Reasons an Insurer Won’t Accept a Claim on Your Vacant Property

When your property becomes vacant, don’t forget about it if you want to ensure that you receive a claim settlement in the event of a loss. To make you aware of the risks around your property, McClarrons have listed 7 reasons why an insurer may not pay out for your unoccupied property.

Whatever the reason your commercial property is standing empty, the last thing you want is to lose money on it, as well as not receiving any rental income. But this happens frequently to commercial property owners who have not understood their responsibilities when insuring a vacant property.

Having property insurance in place which specifically includes a clause around an unoccupied property is, unfortunately, not usually enough. You also need to give your insurer the confidence that you’re taking as much care in protecting your property physically, as they are willing to do financially.

Keeping your property’s safety and security firmly in sight can be the difference between receiving a full settlement, and nothing at all. Here are 7 common reasons why your insurer might not pay out in the event of a loss:

1. Informing your broker or insurer – The risks associated with occupied and unoccupied properties are wildly different. By not advising your broker or insurer of any important updates, you could be voiding your policy. Many insurers will not insure unoccupied properties.

2. Inspection Logs – Internal and external inspections should be carried out weekly, with a record that should be kept for a minimum of 12 months.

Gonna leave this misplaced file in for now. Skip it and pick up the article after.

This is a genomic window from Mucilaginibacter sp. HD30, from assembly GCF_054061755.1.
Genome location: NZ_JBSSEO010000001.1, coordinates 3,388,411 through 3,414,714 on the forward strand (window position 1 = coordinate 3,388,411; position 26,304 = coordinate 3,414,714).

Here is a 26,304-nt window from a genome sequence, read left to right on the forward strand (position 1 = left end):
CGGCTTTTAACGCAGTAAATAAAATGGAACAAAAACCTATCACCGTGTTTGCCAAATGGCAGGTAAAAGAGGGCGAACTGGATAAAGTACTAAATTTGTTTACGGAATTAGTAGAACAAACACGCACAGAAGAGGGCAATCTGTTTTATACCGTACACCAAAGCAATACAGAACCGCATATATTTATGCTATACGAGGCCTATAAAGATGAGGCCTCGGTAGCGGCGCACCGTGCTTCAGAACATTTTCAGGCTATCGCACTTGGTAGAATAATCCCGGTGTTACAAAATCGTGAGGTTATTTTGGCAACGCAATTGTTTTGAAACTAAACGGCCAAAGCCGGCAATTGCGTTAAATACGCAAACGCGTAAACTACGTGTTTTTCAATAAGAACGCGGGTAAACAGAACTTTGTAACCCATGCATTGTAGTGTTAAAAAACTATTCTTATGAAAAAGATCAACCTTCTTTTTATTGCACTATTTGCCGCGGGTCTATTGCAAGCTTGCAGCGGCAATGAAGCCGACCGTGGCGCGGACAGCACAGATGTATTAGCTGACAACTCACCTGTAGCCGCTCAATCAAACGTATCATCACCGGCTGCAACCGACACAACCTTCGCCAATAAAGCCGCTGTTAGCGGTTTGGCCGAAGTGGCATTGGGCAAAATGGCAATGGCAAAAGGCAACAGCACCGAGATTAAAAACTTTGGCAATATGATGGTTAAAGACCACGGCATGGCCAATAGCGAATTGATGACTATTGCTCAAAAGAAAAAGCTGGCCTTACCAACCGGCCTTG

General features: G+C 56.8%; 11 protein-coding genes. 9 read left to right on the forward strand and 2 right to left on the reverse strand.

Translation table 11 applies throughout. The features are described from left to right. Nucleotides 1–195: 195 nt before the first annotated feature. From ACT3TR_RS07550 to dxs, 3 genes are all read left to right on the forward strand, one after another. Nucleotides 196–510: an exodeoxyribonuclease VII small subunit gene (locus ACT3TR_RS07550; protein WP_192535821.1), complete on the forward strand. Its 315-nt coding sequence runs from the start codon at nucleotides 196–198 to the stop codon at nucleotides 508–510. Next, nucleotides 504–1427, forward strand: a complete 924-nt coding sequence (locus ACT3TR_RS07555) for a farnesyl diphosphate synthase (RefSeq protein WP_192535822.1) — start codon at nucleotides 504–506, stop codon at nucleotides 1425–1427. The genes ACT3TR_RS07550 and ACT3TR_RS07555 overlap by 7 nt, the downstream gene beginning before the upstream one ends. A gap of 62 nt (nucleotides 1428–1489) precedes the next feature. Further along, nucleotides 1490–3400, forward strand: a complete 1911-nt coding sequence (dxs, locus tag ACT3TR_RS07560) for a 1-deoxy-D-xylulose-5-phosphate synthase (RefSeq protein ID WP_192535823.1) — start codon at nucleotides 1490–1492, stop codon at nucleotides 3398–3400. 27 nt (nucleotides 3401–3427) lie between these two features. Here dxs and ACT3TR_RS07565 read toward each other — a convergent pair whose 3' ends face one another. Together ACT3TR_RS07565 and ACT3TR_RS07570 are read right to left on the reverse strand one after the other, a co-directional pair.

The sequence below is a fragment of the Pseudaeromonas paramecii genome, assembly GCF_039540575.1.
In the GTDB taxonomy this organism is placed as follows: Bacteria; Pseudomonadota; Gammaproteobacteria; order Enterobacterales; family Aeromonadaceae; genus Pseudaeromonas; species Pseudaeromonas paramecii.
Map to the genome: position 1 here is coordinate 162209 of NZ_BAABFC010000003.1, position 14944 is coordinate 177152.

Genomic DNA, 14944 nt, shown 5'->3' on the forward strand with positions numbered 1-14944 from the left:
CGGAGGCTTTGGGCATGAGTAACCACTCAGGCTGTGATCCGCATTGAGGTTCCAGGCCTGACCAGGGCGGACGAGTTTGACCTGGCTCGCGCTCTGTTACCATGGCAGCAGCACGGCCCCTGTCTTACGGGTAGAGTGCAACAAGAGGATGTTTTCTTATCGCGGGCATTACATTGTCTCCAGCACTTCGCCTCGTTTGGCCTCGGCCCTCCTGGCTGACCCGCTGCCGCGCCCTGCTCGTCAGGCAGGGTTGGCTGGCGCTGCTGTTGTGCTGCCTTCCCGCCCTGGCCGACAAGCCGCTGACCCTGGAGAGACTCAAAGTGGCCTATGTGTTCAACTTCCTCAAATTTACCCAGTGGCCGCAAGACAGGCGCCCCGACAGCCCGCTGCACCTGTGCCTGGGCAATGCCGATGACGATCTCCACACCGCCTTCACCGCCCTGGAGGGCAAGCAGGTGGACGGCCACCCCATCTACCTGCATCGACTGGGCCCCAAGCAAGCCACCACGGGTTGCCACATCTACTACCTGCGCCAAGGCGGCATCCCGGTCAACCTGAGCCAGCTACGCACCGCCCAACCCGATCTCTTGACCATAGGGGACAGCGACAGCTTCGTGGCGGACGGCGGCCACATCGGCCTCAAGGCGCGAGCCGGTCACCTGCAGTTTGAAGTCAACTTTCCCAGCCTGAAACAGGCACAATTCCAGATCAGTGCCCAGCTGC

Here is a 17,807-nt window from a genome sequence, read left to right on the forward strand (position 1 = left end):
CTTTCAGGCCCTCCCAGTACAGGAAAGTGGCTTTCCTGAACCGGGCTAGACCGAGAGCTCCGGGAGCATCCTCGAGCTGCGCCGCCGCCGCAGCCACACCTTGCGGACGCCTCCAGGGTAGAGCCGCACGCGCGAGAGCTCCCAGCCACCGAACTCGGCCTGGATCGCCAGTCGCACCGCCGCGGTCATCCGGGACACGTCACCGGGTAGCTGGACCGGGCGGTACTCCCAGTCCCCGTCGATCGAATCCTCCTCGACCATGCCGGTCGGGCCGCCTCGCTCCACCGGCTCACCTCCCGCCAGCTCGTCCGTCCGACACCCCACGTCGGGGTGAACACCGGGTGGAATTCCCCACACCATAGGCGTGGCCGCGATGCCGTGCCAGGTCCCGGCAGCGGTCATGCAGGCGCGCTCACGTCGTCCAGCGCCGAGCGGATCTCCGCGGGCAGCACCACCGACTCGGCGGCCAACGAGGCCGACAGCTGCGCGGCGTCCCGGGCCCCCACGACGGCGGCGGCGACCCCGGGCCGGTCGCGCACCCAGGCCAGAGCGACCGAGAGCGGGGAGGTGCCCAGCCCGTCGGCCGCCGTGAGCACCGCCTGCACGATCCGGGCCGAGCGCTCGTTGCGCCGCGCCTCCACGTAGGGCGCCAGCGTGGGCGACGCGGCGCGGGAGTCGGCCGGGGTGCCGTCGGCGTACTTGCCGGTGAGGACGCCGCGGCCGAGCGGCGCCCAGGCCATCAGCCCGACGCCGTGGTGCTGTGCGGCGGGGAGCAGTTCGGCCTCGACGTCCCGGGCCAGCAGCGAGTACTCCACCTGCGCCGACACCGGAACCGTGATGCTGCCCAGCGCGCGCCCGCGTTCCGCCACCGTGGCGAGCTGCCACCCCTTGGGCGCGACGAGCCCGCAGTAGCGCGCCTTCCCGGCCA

3. Maintenance – If you’ve discovered any damage or defects which have not been repaired, any greater issues which have emerged as a result are unlikely to be covered.

4. Fire Hazards – Loose combustible items, including furniture, pallets, mail, waste, refuse, stock, gas bottles, are all fuel for fire. An insurer could argue that if these had been removed, a fire would either have not caused a lot of damage or even started at all and so will likely invalidate your cover.

5. Security – Any external doors or windows left unlocked are enough to void protection if a break-in occurs.

6. Power Supply – Dust build up is a big cause of fires starting from power sources, while water mains left on could lead to internal flooding which goes unnoticed for days.

7. CCTV and Fire alarms – If there’s not sufficient power to supply preventative systems, they may as well not be there. This also applies to any sprinkler systems installed.

If you’re unsure as to what measures you should have in place for your unoccupied property, or what your insurance policy expects of you, get in touch with the team at McClarrons who will be happy to guide you further and help you to decrease the likelihood of suffering a claim for which you will not be covered.

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